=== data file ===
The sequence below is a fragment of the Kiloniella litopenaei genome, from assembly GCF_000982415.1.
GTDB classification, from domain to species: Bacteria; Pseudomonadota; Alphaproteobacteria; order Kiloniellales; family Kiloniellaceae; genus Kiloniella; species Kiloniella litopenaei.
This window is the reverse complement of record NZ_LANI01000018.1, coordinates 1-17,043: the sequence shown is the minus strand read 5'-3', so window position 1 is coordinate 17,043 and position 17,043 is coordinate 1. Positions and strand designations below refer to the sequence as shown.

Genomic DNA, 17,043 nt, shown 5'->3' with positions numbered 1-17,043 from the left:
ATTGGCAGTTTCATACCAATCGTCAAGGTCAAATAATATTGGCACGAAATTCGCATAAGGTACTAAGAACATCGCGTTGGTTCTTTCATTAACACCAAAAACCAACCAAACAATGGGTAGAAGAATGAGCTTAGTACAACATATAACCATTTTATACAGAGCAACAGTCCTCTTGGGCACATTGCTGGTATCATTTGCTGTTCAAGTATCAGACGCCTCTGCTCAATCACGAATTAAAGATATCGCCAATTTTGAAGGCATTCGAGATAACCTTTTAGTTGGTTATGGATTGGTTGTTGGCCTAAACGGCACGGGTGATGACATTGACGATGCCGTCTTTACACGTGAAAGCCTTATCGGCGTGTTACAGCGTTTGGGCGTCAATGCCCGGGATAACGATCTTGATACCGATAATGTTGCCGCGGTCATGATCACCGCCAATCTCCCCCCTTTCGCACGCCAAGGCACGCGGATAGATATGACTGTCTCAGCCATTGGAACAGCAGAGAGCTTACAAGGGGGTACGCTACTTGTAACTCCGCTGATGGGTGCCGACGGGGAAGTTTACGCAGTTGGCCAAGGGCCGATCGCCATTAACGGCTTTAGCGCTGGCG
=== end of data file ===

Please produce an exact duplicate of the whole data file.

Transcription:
The sequence below is a fragment of the Kiloniella litopenaei genome, from assembly GCF_000982415.1.
GTDB classification, from domain to species: Bacteria; Pseudomonadota; Alphaproteobacteria; order Kiloniellales; family Kiloniellaceae; genus Kiloniella; species Kiloniella litopenaei.
This window is the reverse complement of record NZ_LANI01000018.1, coordinates 1-17,043: the sequence shown is the minus strand read 5'-3', so window position 1 is coordinate 17,043 and position 17,043 is coordinate 1. Positions and strand designations below refer to the sequence as shown.

Genomic DNA, 17,043 nt, shown 5'->3' with positions numbered 1-17,043 from the left:
ATTGGCAGTTTCATACCAATCGTCAAGGTCAAATAATATTGGCACGAAATTCGCATAAGGTACTAAGAACATCGCGTTGGTTCTTTCATTAACACCAAAAACCAACCAAACAATGGGTAGAAGAATGAGCTTAGTACAACATATAACCATTTTATACAGAGCAACAGTCCTCTTGGGCACATTGCTGGTATCATTTGCTGTTCAAGTATCAGACGCCTCTGCTCAATCACGAATTAAAGATATCGCCAATTTTGAAGGCATTCGAGATAACCTTTTAGTTGGTTATGGATTGGTTGTTGGCCTAAACGGCACGGGTGATGACATTGACGATGCCGTCTTTACACGTGAAAGCCTTATCGGCGTGTTACAGCGTTTGGGCGTCAATGCCCGGGATAACGATCTTGATACCGATAATGTTGCCGCGGTCATGATCACCGCCAATCTCCCCCCTTTCGCACGCCAAGGCACGCGGATAGATATGACTGTCTCAGCCATTGGAACAGCAGAGAGCTTACAAGGGGGTACGCTACTTGTAACTCCGCTGATGGGTGCCGACGGGGAAGTTTACGCAGTTGGCCAAGGGCCGATCGCCATTAACGGCTTTAGCGCTGGCG